Wednesday, January 8, 2014


Ozias Humphry, The Rice Portrait of Jane Austen, 1788

By Jane Austen, edited by Robert Morrison, Cambridge, Belknap Press, 2011

Another super annotated edition of a Jane Austen novel by the smarties at Belknap Press.  The emphasis by the editor, Morrison, is how this late novel shows Austen's increasing interest in emotional states (i.e., proto-Romanticism) and her swing to a more evangelical infected Anglicism.  

Europe Transformed, 1878-1919

Franz Ferdinand and Sophie
Franz Ferdinand and Sophie, ca. 1900

By Norman Stone, New York, Blackwell, 1983

A solid if conventional history of the social, economic, and dynastic forces at play in bringing about the First World War.

The World of Yesterday

Gustav Klimt: Adele Bloch-Bauer I (detail)
Gustav Klimt, Adele Bloch-Bauer (detail), 1907

By Stefan Zweig, trans. Anthea Bell, Lincoln, U. of Nebraska Press, 1942

A stunning memoir of the Austro-Hungarian empire told by upper-class, Jewish citizen of Vienna.  


Servant bells and hurricane lamps

By Jo Baker, New York, Alfred A. Knopf, 2013

I'm not usually a fan of books that retell classic stories, but this novel by Baker is a great reimagining of Pride and Prejudice from the servants' point of view.  The story weaves together the West Indies slave trade, chilblains, and Elizabeth's fate as the mistress of Mr. Darcy's estate.  Effective but could have been a wee bit more subtle.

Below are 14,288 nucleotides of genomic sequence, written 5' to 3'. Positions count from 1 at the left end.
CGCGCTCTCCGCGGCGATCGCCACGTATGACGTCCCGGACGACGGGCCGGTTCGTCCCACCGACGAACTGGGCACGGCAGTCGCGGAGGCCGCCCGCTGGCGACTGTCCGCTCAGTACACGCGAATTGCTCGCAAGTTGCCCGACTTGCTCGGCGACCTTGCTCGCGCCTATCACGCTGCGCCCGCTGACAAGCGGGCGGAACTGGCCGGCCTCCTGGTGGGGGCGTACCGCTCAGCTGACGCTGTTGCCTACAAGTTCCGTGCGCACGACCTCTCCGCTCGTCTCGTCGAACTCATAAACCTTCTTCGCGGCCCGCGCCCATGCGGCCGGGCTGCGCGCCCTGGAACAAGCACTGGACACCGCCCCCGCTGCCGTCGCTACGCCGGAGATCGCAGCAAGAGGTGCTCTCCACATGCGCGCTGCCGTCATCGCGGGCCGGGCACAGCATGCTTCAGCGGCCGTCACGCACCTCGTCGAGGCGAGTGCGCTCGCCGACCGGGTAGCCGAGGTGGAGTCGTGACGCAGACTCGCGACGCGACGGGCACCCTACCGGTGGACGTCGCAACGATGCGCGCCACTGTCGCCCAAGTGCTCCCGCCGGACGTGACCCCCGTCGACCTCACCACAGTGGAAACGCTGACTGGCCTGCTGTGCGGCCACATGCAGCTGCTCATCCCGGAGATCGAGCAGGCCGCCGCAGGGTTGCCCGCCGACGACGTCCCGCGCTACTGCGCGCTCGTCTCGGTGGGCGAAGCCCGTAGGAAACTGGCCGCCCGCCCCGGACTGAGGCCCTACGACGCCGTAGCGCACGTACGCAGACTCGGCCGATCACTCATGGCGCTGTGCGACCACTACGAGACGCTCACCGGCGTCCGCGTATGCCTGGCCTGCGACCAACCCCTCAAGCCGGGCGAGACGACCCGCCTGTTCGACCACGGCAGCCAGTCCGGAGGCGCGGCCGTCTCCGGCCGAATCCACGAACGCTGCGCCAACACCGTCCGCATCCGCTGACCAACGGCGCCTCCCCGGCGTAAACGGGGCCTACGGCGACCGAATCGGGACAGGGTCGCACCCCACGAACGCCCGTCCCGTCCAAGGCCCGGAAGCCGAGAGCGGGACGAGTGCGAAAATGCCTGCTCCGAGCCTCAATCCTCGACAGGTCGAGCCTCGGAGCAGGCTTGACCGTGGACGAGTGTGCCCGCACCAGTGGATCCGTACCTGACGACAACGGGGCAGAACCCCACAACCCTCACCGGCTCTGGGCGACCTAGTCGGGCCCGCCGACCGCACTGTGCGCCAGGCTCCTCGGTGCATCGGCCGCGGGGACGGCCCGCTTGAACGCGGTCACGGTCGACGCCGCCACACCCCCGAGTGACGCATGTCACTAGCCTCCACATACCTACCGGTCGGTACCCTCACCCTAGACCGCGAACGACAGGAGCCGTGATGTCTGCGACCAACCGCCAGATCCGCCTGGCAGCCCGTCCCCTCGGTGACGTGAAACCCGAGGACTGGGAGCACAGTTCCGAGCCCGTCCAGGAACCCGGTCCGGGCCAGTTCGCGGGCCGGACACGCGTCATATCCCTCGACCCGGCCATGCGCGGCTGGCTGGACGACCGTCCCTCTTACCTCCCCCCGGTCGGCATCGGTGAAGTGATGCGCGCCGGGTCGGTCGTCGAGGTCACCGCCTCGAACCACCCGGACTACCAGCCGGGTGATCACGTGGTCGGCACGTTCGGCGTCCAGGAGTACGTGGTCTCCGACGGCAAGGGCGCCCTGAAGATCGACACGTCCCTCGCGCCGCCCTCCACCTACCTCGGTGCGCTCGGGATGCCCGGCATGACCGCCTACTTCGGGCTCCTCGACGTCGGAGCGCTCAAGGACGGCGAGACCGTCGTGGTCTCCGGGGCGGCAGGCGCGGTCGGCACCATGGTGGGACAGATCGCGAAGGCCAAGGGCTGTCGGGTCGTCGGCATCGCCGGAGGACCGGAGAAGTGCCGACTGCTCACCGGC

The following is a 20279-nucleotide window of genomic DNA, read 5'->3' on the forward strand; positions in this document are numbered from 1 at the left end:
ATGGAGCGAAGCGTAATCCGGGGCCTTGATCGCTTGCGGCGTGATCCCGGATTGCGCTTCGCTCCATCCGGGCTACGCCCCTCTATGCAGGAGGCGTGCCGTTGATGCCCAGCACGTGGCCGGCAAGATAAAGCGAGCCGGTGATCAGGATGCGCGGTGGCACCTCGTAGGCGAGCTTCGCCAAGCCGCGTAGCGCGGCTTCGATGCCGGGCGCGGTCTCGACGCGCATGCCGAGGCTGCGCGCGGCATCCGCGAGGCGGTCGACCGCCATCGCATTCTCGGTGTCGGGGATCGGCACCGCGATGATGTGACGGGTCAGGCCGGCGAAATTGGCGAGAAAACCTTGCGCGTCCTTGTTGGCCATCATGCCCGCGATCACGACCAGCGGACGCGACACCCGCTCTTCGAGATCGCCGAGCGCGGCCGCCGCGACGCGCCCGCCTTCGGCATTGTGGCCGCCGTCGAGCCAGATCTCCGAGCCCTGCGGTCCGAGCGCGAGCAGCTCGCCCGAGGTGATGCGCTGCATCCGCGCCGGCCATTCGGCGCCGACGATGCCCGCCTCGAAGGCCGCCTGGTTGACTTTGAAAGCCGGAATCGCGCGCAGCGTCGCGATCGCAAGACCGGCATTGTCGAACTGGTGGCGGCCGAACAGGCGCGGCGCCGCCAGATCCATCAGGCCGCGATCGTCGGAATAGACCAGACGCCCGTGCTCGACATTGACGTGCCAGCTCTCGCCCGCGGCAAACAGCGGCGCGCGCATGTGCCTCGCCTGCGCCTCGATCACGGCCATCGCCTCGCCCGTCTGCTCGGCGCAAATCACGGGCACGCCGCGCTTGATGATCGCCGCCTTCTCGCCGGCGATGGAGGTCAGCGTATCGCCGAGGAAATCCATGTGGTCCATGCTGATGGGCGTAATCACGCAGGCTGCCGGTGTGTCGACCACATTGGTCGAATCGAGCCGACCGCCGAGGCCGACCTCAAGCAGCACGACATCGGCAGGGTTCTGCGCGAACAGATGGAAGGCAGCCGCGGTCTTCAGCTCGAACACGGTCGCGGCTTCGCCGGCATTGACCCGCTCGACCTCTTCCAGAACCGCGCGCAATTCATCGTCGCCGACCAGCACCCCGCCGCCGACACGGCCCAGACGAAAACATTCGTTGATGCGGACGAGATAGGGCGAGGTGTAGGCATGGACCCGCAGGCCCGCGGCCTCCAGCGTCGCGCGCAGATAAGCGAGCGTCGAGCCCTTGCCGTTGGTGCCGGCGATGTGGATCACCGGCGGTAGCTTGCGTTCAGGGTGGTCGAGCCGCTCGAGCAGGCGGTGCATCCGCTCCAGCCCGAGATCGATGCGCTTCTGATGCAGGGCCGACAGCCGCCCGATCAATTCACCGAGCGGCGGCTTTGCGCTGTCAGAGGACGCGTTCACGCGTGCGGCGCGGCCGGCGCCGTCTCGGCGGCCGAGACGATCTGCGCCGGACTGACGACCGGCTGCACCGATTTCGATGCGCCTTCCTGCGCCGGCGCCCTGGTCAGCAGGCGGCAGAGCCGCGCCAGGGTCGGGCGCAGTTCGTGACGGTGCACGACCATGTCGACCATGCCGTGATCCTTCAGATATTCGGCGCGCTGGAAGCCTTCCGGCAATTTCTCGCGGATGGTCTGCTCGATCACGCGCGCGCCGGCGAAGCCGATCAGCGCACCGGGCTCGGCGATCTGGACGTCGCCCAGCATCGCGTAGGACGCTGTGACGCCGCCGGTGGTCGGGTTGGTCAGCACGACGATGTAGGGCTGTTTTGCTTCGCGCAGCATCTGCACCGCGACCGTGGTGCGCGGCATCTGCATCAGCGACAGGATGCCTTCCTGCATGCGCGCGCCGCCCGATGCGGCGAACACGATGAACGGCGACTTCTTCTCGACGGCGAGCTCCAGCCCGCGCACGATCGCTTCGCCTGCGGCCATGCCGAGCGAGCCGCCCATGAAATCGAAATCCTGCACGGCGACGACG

Below Stairs

Edwardian maids, ca, 1910

By Margaret Powell, New York, St. Martin's Griffin, 1968

Ms. Powell left service with a feeling of inferiority and health problems.  A politically informed memoir.  

Curious Relations

Sir Max Beerbohm, ‘Mr Browning Brings a Lady of Rank and Fashion to See Mr Rossetti’ 1916
Max Beerbohm, Mr. Browning Brings a Lady to Meet Mr. Rossetti, 1916

By William d'Arfey, edited by William Plomer, New York, William Slone, 1947

This novel was suggested by an article in The Guardian listing the top ten books about servants.
  Written under a pseudonym by a rich Edwardian, this novel is a series of fairy tales about the eccentric members of his upper-crust family, the d'Arfeys and the Mountfaucons.  This is very similar in tone to Beerbohm's The Illustrated Zuleika Dobson.  Even if I fancy myself an anthropologist, I really can't fathom this bizarre world of inherited wealth and absolute security.

Of Carriages and Kings

John Singer Sargent, Duchess of Portland, 1902

By Frederick John Gorst with Beth Andrews, New York: Thomas Y. Crowell Co., 1956

Memoir by an elderly royal footman, written during his retirement in the United States, of the elegance and splendor found in Edwardian high society.  Gorst puts a positive spin on his life story, but its possible to read between the lines and perceive the rigid cruelty inherent in a class system that the world wars swept away.  When Gorst's sister dies, the Duchess of Portland instantly whisks him to the train station by private car, but Gorst feels horrible guilt for ignoring his family.  He hasn't had a vacation in two years, and Gorst had achieved the very pinnacle of a career in service.  A gentle, romanticized view of Edwardian life in the great houses and the promise of equality once found in the States.  Ironic to read this now during what many commentators see as America's Second Gilded Age.